San Francisco is an incredible city that should be on every traveler’s bucket list. It has an unparalleled combination of natural beauty, arts, and culture and a thriving and constantly evolving food and drink scene. Plus, the weather is fairly constant year-round, staying within a band of 50-70 degrees most days of the year.
The mild weather means that visiting San Francisco in winter doesn’t necessarily mean that you’ll be heading into frigid temperatures and frost-covered streets. Instead, you’ll be able to enjoy most of the tourist attractions the city has to offer – like the Golden Gate Bridge, Alcatraz, and Golden Gate Park – with far fewer crowds to compete with.
Why Visit San Francisco in the Winter?
The best reason to visit San Francisco in the winter is that, in terms of weather, it’s really not that different from other times of the year. The biggest difference? Far, far fewer tourists and lower prices. San Francisco is notoriously expensive both to live in and visit, but those prices drop when the number of tourists starts to dwindle.
You may have a few more days of rain in the wintertime, but the chances are good that you’re going to end up with a sunny day in the 50s or 60s. If you do run into rain, you’ll find a few rainy-day activities in the list below.
Be warned, the weather in San Francisco constantly changes, so bring layers (in any season!). One minute, it might be 60 and sunny. The next it could end up being 45 and windy. You might think it’s like Southern California, but if you pack for a beach trip, you’re almost certainly going to buy one of the “I love SF” sweatshirts that so many tourists are walking around the city in. The number one tip for your trip is to bring a jacket everywhere, even if it looks clear and sunny at the moment.
Where to Stay in San Francisco
First, let’s talk about where NOT to stay in San Francisco. The answer to that question is Union Square and Fisherman’s Wharf. Union Square is right downtown, sure, but it’s adjacent to (if not in the middle of) a sketchy part of the city – the Tenderloin – and it’s full of chain hotels. You won’t find much of the character that makes San Francisco special.
Fisherman’s Wharf is the Disneyland of San Francisco. San Francisco residents almost NEVER go to Fisherman’s Wharf unless they’re showing someone around. It’s worth a visit to check out the sea lions at Pier 39 and grab a sourdough bread bowl filled with delicious clam chowder at Boudin’s, but you should look to stay elsewhere.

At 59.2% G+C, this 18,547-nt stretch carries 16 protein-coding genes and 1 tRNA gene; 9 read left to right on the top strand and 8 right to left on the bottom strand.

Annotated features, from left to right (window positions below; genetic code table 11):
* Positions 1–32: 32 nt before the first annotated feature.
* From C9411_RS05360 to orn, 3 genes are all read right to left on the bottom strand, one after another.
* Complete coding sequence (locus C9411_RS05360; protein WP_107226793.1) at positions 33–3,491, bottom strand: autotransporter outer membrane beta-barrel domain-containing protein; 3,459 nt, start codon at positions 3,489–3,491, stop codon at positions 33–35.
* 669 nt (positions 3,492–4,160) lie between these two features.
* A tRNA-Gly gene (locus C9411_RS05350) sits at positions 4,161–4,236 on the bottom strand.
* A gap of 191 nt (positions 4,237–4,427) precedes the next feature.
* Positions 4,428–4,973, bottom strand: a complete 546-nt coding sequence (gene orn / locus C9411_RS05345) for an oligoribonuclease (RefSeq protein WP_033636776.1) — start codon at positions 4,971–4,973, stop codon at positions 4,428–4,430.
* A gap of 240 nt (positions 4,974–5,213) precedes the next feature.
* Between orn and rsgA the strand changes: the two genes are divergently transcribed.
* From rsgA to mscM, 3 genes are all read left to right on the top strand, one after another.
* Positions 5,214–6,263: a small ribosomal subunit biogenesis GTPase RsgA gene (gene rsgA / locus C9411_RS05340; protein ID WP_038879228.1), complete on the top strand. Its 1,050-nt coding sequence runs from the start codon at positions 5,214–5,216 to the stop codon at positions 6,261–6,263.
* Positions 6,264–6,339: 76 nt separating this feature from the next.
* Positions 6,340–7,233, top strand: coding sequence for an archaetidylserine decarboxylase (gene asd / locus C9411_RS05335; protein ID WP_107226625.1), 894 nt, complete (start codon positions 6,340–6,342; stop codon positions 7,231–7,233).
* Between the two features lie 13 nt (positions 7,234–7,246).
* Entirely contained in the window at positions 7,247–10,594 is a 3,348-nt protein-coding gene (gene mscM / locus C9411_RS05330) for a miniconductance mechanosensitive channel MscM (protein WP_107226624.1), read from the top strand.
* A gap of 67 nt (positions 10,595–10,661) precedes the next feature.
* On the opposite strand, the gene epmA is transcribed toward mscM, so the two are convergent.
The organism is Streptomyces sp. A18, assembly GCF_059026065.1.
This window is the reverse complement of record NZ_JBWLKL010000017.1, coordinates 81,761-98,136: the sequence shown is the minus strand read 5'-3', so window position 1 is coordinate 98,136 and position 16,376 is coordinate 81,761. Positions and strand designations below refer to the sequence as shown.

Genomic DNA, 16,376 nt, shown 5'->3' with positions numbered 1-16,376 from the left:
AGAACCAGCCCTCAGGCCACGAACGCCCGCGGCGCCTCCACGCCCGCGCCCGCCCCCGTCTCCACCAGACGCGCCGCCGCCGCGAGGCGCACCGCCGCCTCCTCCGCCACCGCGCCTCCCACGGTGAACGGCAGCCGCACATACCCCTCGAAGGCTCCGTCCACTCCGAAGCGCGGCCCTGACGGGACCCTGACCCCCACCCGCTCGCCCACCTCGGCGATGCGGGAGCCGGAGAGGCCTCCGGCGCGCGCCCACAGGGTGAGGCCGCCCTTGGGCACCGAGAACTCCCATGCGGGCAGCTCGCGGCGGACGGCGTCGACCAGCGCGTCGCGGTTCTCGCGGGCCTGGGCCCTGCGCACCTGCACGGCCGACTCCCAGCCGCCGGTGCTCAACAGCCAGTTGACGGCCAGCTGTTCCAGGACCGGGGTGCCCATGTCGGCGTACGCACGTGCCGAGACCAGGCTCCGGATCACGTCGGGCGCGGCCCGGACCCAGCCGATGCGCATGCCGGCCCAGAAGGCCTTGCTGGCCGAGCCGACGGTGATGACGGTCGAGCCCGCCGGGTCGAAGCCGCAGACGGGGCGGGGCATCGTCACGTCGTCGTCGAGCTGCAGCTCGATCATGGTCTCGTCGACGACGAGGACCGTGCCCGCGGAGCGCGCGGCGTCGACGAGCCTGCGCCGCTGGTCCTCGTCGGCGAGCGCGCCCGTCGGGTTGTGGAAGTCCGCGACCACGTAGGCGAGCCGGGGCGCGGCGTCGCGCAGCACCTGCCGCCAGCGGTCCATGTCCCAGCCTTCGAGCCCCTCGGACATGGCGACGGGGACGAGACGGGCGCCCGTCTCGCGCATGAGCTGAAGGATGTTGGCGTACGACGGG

Now, onto where to stay in San Francisco.
The best areas to stay in San Francisco will be the Mission / Castro and Hayes Valley.
The Mission is full of the best restaurants, bars, and shopping in San Francisco but is an area that is experiencing significant gentrification as housing prices rise. However, the diversity that makes the area special remains. You’ll find amazing mom-and-pop taco shops next door to the boggiest shops around. A picnic at Dolores Park, which is a beautiful park in the heart of the Mission with views of downtown, is a highlight of any San Francisco itinerary. Immediately adjacent to the Mission is the Castro, the world-famous LGBTQ+ heart of the city.
Hayes Valley is a great home base for exploring San Francisco of its central location. You’ll be right off Market Street, which is within walking distance of the main transit hub connecting you to the rest of the city and beyond. It’s a small area, but it is packed with all sorts of restaurants, bars, coffee shops, and more.
13 Best Things to Do in San Francisco in the Winter
San Francisco in the winter is not terribly different from any other season. But you will occasionally run into a stormy day when it’s not pleasant to be outside. In the list below, you’ll find a few perfect rainy-day activities for your trip along with some things to do on a sunny day in San Francisco.
#1 Hit the Museums
San Francisco has a bunch of great museums that make for an excellent activity for a somewhat rare stormy winter day. Here are four that are worth your time, whether it rains or not.
- The De Young + Academy of Sciences: Right in the middle of Golden Gate Park, these two museums are right across the way from each other. You can go up to the top of De Young’s tower for free, which gives you sweeping views over the park and the surrounding area.
- The Asian Art Museum: San Francisco has a sizable Asian population and one of the best Chinatowns in the country, and this museum is worth a stop for its vast collection of Asian art – one of the biggest in the world.
- SFMOMA: Visiting MOMA – the San Francisco Museum of Modern Art – is an experience. First of all, it’s enormous – among the biggest in North America. Second, it’s gorgeous, full of open spaces and terraces, in addition to all sorts of exhibits showcasing everything from classical paintings by Matisse, Diego Rivera, and Frida Kahlo to sculptures and, of course, the stunning architecture of the building itself. Don’t miss the rooftop terrace.